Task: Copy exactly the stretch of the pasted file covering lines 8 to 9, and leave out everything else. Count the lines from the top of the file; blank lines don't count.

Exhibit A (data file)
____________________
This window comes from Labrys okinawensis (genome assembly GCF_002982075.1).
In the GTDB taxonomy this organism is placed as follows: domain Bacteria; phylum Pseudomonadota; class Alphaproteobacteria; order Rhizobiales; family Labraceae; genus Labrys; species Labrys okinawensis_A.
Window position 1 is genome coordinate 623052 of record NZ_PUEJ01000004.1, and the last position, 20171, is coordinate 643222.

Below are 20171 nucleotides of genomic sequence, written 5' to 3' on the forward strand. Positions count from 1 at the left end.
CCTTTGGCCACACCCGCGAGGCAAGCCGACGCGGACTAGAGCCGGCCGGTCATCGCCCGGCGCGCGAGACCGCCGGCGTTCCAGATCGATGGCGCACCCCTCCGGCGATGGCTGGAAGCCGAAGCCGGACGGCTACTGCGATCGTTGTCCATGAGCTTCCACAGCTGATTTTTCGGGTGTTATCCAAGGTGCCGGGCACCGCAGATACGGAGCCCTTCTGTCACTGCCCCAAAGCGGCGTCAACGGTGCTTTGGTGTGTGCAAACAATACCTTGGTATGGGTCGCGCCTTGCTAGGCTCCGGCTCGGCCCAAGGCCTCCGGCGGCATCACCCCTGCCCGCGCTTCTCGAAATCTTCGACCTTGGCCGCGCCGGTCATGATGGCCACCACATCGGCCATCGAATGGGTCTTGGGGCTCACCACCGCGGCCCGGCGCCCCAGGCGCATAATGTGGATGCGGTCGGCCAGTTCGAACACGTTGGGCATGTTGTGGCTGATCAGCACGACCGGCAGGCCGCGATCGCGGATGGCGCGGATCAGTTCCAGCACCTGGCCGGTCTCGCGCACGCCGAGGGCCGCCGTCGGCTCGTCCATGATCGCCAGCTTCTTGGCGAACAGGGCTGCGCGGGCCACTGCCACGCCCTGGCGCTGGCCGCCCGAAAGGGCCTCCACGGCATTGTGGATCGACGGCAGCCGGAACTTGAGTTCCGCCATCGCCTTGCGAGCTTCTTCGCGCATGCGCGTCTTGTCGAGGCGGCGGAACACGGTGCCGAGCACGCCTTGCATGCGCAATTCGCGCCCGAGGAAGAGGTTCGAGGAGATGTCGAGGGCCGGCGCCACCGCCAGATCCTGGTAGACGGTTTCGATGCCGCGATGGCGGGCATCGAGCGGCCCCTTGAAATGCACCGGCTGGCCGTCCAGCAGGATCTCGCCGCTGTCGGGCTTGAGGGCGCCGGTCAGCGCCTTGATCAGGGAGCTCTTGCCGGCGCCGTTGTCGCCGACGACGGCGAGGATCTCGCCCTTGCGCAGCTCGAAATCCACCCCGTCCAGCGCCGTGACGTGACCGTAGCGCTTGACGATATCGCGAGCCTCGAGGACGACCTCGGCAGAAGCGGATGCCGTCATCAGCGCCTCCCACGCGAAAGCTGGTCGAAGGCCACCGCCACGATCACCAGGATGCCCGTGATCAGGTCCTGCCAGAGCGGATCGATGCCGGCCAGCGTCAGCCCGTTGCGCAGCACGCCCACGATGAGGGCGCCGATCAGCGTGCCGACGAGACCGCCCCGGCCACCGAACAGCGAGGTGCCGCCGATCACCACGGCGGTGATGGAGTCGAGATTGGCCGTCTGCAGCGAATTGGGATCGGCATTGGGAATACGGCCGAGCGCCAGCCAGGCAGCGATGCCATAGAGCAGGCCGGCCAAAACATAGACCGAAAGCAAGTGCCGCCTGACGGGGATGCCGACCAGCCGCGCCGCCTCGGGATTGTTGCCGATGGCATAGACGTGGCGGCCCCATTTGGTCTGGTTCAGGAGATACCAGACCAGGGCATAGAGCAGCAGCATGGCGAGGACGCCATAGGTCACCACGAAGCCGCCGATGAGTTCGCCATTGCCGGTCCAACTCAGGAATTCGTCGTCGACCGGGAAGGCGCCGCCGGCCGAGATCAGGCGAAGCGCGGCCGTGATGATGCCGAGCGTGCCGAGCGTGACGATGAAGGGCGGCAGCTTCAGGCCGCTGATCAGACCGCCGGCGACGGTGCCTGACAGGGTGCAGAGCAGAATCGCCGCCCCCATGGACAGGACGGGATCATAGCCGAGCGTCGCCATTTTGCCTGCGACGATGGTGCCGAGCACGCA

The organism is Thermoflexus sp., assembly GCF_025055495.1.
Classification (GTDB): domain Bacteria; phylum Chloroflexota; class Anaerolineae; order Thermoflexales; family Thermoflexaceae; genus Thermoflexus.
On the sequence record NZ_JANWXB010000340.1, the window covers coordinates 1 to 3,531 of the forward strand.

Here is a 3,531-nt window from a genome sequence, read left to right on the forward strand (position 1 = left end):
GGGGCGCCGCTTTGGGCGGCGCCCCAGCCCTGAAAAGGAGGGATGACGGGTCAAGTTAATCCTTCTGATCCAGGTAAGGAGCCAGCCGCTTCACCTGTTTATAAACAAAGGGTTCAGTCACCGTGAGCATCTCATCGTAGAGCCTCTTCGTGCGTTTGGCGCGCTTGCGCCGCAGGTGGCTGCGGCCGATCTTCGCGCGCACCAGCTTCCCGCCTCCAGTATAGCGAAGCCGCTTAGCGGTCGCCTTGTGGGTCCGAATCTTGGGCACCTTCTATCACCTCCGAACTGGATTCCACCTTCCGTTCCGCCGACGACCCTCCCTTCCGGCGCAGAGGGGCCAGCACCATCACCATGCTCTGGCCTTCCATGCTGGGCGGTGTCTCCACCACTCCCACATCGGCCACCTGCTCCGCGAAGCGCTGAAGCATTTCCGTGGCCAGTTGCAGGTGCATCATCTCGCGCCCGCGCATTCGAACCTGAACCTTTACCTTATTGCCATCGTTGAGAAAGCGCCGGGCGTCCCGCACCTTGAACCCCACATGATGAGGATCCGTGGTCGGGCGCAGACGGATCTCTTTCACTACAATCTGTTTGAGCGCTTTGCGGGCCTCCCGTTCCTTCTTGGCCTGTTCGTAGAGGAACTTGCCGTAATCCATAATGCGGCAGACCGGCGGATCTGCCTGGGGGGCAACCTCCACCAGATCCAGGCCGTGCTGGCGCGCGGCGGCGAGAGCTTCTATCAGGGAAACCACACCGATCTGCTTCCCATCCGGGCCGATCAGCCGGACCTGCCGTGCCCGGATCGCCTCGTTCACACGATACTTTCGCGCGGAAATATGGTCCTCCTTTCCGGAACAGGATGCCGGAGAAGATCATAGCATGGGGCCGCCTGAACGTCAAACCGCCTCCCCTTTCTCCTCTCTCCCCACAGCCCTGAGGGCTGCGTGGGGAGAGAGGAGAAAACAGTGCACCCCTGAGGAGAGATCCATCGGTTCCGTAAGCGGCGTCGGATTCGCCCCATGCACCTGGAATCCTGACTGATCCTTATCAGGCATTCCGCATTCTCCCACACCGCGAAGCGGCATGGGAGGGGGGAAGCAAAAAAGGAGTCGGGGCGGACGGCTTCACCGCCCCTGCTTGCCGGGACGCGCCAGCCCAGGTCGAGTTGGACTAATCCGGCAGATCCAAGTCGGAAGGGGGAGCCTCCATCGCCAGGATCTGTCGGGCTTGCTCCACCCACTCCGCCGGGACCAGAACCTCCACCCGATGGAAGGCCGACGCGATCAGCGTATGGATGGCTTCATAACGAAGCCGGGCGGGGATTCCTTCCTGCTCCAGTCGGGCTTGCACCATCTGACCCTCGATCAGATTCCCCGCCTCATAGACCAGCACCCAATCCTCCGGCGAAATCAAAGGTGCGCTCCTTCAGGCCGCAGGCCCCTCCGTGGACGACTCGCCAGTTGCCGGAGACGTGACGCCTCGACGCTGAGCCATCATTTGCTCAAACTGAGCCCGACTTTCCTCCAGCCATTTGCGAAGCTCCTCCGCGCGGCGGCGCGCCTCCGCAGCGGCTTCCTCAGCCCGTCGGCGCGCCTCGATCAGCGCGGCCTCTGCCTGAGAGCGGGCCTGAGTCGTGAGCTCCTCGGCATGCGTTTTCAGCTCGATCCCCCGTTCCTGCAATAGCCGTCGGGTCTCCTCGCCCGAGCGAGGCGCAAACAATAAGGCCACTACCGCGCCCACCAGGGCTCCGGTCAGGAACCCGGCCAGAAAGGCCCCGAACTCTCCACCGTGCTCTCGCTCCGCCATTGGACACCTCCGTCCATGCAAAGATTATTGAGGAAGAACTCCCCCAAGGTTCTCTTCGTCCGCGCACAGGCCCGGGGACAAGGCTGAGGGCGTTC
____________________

On the sequence record NZ_JANWXB010000340.1, the window covers coordinates 1 to 3,531 of the forward strand.

Here is a 3,531-nt window from a genome sequence, read left to right on the forward strand (position 1 = left end):